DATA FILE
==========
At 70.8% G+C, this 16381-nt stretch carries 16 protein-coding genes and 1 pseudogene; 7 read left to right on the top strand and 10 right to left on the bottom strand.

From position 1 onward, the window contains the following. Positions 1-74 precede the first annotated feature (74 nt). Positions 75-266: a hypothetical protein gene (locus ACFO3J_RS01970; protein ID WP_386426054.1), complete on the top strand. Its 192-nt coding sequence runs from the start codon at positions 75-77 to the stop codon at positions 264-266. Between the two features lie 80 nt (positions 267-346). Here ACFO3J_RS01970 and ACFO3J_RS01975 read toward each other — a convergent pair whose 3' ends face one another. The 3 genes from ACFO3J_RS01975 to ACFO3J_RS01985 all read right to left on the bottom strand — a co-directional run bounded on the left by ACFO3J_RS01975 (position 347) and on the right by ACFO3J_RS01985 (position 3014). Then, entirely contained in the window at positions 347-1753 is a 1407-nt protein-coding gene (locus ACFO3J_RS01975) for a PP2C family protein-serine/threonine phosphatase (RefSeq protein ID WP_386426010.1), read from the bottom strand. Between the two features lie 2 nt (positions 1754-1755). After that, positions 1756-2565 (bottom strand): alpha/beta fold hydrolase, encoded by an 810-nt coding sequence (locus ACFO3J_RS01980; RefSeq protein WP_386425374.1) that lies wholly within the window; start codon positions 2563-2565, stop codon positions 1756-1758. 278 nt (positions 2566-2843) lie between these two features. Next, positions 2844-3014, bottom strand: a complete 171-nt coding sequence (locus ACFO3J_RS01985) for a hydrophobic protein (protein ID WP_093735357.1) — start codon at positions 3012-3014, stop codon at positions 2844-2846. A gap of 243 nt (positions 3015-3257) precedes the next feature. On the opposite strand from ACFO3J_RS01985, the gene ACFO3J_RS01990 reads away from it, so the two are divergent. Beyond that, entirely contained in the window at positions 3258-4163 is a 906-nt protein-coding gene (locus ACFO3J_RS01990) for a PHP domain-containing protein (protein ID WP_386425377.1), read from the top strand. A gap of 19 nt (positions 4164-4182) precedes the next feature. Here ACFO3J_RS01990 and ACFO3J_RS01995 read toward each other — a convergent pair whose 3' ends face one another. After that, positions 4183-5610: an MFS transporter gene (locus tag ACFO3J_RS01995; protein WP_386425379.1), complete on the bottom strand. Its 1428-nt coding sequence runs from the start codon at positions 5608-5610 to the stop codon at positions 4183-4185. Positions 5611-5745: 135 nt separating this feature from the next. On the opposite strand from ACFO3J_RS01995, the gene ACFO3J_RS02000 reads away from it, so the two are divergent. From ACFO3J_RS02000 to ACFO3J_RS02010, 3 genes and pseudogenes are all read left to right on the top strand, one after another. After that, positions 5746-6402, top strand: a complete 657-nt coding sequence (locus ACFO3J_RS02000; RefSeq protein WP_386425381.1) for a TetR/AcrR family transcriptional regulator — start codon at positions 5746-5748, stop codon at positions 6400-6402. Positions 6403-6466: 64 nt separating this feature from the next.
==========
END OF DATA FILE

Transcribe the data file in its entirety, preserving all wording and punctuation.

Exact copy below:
At 70.8% G+C, this 16381-nt stretch carries 16 protein-coding genes and 1 pseudogene; 7 read left to right on the top strand and 10 right to left on the bottom strand.

From position 1 onward, the window contains the following. Positions 1-74 precede the first annotated feature (74 nt). Positions 75-266: a hypothetical protein gene (locus ACFO3J_RS01970; protein ID WP_386426054.1), complete on the top strand. Its 192-nt coding sequence runs from the start codon at positions 75-77 to the stop codon at positions 264-266. Between the two features lie 80 nt (positions 267-346). Here ACFO3J_RS01970 and ACFO3J_RS01975 read toward each other — a convergent pair whose 3' ends face one another. The 3 genes from ACFO3J_RS01975 to ACFO3J_RS01985 all read right to left on the bottom strand — a co-directional run bounded on the left by ACFO3J_RS01975 (position 347) and on the right by ACFO3J_RS01985 (position 3014). Then, entirely contained in the window at positions 347-1753 is a 1407-nt protein-coding gene (locus ACFO3J_RS01975) for a PP2C family protein-serine/threonine phosphatase (RefSeq protein ID WP_386426010.1), read from the bottom strand. Between the two features lie 2 nt (positions 1754-1755). After that, positions 1756-2565 (bottom strand): alpha/beta fold hydrolase, encoded by an 810-nt coding sequence (locus ACFO3J_RS01980; RefSeq protein WP_386425374.1) that lies wholly within the window; start codon positions 2563-2565, stop codon positions 1756-1758. 278 nt (positions 2566-2843) lie between these two features. Next, positions 2844-3014, bottom strand: a complete 171-nt coding sequence (locus ACFO3J_RS01985) for a hydrophobic protein (protein ID WP_093735357.1) — start codon at positions 3012-3014, stop codon at positions 2844-2846. A gap of 243 nt (positions 3015-3257) precedes the next feature. On the opposite strand from ACFO3J_RS01985, the gene ACFO3J_RS01990 reads away from it, so the two are divergent. Beyond that, entirely contained in the window at positions 3258-4163 is a 906-nt protein-coding gene (locus ACFO3J_RS01990) for a PHP domain-containing protein (protein ID WP_386425377.1), read from the top strand. A gap of 19 nt (positions 4164-4182) precedes the next feature. Here ACFO3J_RS01990 and ACFO3J_RS01995 read toward each other — a convergent pair whose 3' ends face one another. After that, positions 4183-5610: an MFS transporter gene (locus tag ACFO3J_RS01995; protein WP_386425379.1), complete on the bottom strand. Its 1428-nt coding sequence runs from the start codon at positions 5608-5610 to the stop codon at positions 4183-4185. Positions 5611-5745: 135 nt separating this feature from the next. On the opposite strand from ACFO3J_RS01995, the gene ACFO3J_RS02000 reads away from it, so the two are divergent. From ACFO3J_RS02000 to ACFO3J_RS02010, 3 genes and pseudogenes are all read left to right on the top strand, one after another. After that, positions 5746-6402, top strand: a complete 657-nt coding sequence (locus ACFO3J_RS02000; RefSeq protein WP_386425381.1) for a TetR/AcrR family transcriptional regulator — start codon at positions 5746-5748, stop codon at positions 6400-6402. Positions 6403-6466: 64 nt separating this feature from the next.